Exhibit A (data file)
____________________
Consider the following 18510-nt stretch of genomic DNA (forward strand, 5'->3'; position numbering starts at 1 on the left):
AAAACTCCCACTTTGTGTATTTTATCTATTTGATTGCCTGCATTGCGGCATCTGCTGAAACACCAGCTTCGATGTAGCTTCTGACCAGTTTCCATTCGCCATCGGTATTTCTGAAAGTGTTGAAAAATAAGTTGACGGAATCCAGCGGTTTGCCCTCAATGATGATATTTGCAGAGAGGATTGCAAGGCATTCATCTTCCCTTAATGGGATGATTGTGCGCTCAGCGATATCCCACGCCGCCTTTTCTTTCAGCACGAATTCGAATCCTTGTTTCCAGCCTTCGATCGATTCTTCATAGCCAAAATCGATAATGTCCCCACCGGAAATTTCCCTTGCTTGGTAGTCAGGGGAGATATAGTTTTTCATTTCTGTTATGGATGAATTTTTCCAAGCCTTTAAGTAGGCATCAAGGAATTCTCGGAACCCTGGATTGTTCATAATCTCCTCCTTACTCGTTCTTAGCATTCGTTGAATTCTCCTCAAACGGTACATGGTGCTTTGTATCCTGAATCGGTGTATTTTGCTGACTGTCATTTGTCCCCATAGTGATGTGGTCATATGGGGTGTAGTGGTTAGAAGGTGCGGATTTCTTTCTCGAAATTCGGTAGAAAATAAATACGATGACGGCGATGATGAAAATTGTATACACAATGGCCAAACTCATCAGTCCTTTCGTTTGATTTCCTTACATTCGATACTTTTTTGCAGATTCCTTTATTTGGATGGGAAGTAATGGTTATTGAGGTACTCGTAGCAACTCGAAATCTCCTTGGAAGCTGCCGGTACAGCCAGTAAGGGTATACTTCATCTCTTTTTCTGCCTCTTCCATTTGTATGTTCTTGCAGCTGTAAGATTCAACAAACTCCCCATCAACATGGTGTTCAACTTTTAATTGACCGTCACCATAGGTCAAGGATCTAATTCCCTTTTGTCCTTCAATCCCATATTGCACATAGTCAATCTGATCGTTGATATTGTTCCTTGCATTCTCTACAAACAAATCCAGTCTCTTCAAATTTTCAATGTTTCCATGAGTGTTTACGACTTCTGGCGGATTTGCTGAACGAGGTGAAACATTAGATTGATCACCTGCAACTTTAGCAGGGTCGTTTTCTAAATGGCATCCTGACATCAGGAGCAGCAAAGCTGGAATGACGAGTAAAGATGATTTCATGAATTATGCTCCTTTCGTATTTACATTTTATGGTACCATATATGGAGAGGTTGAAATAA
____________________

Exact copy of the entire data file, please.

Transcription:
Consider the following 18510-nt stretch of genomic DNA (forward strand, 5'->3'; position numbering starts at 1 on the left):
AAAACTCCCACTTTGTGTATTTTATCTATTTGATTGCCTGCATTGCGGCATCTGCTGAAACACCAGCTTCGATGTAGCTTCTGACCAGTTTCCATTCGCCATCGGTATTTCTGAAAGTGTTGAAAAATAAGTTGACGGAATCCAGCGGTTTGCCCTCAATGATGATATTTGCAGAGAGGATTGCAAGGCATTCATCTTCCCTTAATGGGATGATTGTGCGCTCAGCGATATCCCACGCCGCCTTTTCTTTCAGCACGAATTCGAATCCTTGTTTCCAGCCTTCGATCGATTCTTCATAGCCAAAATCGATAATGTCCCCACCGGAAATTTCCCTTGCTTGGTAGTCAGGGGAGATATAGTTTTTCATTTCTGTTATGGATGAATTTTTCCAAGCCTTTAAGTAGGCATCAAGGAATTCTCGGAACCCTGGATTGTTCATAATCTCCTCCTTACTCGTTCTTAGCATTCGTTGAATTCTCCTCAAACGGTACATGGTGCTTTGTATCCTGAATCGGTGTATTTTGCTGACTGTCATTTGTCCCCATAGTGATGTGGTCATATGGGGTGTAGTGGTTAGAAGGTGCGGATTTCTTTCTCGAAATTCGGTAGAAAATAAATACGATGACGGCGATGATGAAAATTGTATACACAATGGCCAAACTCATCAGTCCTTTCGTTTGATTTCCTTACATTCGATACTTTTTTGCAGATTCCTTTATTTGGATGGGAAGTAATGGTTATTGAGGTACTCGTAGCAACTCGAAATCTCCTTGGAAGCTGCCGGTACAGCCAGTAAGGGTATACTTCATCTCTTTTTCTGCCTCTTCCATTTGTATGTTCTTGCAGCTGTAAGATTCAACAAACTCCCCATCAACATGGTGTTCAACTTTTAATTGACCGTCACCATAGGTCAAGGATCTAATTCCCTTTTGTCCTTCAATCCCATATTGCACATAGTCAATCTGATCGTTGATATTGTTCCTTGCATTCTCTACAAACAAATCCAGTCTCTTCAAATTTTCAATGTTTCCATGAGTGTTTACGACTTCTGGCGGATTTGCTGAACGAGGTGAAACATTAGATTGATCACCTGCAACTTTAGCAGGGTCGTTTTCTAAATGGCATCCTGACATCAGGAGCAGCAAAGCTGGAATGACGAGTAAAGATGATTTCATGAATTATGCTCCTTTCGTATTTACATTTTATGGTACCATATATGGAGAGGTTGAAATAA